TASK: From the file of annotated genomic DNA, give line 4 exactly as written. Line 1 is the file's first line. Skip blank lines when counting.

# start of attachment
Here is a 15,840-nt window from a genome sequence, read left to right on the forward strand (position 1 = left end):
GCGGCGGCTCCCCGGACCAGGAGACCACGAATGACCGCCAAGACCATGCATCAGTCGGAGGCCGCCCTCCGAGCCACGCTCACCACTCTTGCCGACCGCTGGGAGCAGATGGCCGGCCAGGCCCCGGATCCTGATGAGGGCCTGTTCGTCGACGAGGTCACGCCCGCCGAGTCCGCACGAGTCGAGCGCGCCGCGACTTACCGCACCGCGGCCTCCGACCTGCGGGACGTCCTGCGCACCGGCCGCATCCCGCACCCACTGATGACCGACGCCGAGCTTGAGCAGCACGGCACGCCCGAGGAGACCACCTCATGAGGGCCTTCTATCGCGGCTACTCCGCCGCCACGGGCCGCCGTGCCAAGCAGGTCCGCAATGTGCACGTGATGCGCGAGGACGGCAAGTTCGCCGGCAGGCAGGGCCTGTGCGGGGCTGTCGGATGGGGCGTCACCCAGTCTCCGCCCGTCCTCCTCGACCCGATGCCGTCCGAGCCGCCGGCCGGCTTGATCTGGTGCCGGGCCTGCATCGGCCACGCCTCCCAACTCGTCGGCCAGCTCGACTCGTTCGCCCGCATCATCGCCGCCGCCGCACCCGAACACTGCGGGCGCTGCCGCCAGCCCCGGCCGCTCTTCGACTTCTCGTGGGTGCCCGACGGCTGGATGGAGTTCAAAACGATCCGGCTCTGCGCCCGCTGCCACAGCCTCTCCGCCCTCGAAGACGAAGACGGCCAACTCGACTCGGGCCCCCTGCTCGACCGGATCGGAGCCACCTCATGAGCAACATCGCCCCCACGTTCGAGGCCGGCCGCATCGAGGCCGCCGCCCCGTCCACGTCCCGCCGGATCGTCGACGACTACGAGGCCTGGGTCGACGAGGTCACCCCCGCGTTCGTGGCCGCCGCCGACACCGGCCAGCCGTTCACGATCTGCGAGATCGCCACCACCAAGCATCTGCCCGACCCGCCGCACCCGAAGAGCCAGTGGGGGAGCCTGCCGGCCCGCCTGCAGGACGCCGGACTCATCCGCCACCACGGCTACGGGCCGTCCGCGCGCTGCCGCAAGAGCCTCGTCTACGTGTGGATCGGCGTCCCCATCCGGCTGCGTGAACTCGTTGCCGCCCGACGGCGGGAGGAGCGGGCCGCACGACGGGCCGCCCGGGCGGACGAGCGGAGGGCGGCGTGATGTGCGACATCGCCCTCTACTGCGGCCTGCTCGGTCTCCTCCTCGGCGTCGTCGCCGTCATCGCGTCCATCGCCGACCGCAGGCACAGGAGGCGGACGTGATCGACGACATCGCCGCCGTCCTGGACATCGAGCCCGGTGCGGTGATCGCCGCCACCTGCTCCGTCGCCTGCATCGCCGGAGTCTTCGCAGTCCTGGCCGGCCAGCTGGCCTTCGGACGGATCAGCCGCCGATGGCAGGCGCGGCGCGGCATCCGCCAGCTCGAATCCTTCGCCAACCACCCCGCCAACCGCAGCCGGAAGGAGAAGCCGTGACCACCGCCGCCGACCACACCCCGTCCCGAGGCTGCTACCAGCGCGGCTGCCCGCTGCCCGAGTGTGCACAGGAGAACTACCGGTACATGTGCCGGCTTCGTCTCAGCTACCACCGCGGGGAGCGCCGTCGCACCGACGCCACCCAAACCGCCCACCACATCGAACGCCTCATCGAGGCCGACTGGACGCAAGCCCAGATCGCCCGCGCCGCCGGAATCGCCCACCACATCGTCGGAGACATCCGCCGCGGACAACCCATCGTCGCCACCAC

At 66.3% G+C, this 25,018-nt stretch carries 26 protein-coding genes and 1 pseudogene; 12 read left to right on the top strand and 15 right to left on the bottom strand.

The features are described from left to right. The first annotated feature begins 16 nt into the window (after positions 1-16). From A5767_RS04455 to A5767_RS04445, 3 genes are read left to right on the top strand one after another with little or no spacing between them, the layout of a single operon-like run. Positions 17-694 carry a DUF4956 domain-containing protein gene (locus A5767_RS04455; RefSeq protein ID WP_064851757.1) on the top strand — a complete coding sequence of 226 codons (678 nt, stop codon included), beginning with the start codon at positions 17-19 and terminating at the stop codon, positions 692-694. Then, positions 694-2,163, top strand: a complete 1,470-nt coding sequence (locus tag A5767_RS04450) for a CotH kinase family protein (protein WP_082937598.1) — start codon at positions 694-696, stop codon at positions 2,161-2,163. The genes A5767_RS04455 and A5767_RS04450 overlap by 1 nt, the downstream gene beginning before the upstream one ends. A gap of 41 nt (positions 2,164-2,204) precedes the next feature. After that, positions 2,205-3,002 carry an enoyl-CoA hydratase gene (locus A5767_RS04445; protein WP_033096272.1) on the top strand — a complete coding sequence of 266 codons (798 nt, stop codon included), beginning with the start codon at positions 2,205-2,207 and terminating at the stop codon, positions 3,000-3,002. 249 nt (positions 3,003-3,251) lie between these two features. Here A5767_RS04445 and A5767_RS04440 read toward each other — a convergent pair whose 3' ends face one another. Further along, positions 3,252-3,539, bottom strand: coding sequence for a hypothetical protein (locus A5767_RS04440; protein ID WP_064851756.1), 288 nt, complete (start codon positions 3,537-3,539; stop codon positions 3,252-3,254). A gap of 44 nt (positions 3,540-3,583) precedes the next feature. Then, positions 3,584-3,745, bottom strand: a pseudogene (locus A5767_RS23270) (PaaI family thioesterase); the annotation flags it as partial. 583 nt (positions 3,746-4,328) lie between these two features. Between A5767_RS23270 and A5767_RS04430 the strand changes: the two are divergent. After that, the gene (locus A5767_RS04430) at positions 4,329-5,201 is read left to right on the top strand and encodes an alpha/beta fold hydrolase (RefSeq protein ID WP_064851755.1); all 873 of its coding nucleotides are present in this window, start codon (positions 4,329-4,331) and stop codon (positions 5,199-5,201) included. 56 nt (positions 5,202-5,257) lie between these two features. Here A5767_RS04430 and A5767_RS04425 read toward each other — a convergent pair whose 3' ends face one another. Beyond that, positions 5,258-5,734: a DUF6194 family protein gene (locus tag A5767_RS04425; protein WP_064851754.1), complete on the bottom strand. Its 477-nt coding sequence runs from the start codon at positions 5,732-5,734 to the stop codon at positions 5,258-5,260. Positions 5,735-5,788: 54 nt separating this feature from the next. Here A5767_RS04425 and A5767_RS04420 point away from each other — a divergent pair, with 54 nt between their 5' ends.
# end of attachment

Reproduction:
The features are described from left to right. The first annotated feature begins 16 nt into the window (after positions 1-16). From A5767_RS04455 to A5767_RS04445, 3 genes are read left to right on the top strand one after another with little or no spacing between them, the layout of a single operon-like run. Positions 17-694 carry a DUF4956 domain-containing protein gene (locus A5767_RS04455; RefSeq protein ID WP_064851757.1) on the top strand — a complete coding sequence of 226 codons (678 nt, stop codon included), beginning with the start codon at positions 17-19 and terminating at the stop codon, positions 692-694. Then, positions 694-2,163, top strand: a complete 1,470-nt coding sequence (locus tag A5767_RS04450) for a CotH kinase family protein (protein WP_082937598.1) — start codon at positions 694-696, stop codon at positions 2,161-2,163. The genes A5767_RS04455 and A5767_RS04450 overlap by 1 nt, the downstream gene beginning before the upstream one ends. A gap of 41 nt (positions 2,164-2,204) precedes the next feature. After that, positions 2,205-3,002 carry an enoyl-CoA hydratase gene (locus A5767_RS04445; protein WP_033096272.1) on the top strand — a complete coding sequence of 266 codons (798 nt, stop codon included), beginning with the start codon at positions 2,205-2,207 and terminating at the stop codon, positions 3,000-3,002. 249 nt (positions 3,003-3,251) lie between these two features. Here A5767_RS04445 and A5767_RS04440 read toward each other — a convergent pair whose 3' ends face one another. Further along, positions 3,252-3,539, bottom strand: coding sequence for a hypothetical protein (locus A5767_RS04440; protein ID WP_064851756.1), 288 nt, complete (start codon positions 3,537-3,539; stop codon positions 3,252-3,254). A gap of 44 nt (positions 3,540-3,583) precedes the next feature. Then, positions 3,584-3,745, bottom strand: a pseudogene (locus A5767_RS23270) (PaaI family thioesterase); the annotation flags it as partial. 583 nt (positions 3,746-4,328) lie between these two features. Between A5767_RS23270 and A5767_RS04430 the strand changes: the two are divergent. After that, the gene (locus A5767_RS04430) at positions 4,329-5,201 is read left to right on the top strand and encodes an alpha/beta fold hydrolase (RefSeq protein ID WP_064851755.1); all 873 of its coding nucleotides are present in this window, start codon (positions 4,329-4,331) and stop codon (positions 5,199-5,201) included. 56 nt (positions 5,202-5,257) lie between these two features. Here A5767_RS04430 and A5767_RS04425 read toward each other — a convergent pair whose 3' ends face one another. Beyond that, positions 5,258-5,734: a DUF6194 family protein gene (locus tag A5767_RS04425; protein WP_064851754.1), complete on the bottom strand. Its 477-nt coding sequence runs from the start codon at positions 5,732-5,734 to the stop codon at positions 5,258-5,260. Positions 5,735-5,788: 54 nt separating this feature from the next. Here A5767_RS04425 and A5767_RS04420 point away from each other — a divergent pair, with 54 nt between their 5' ends.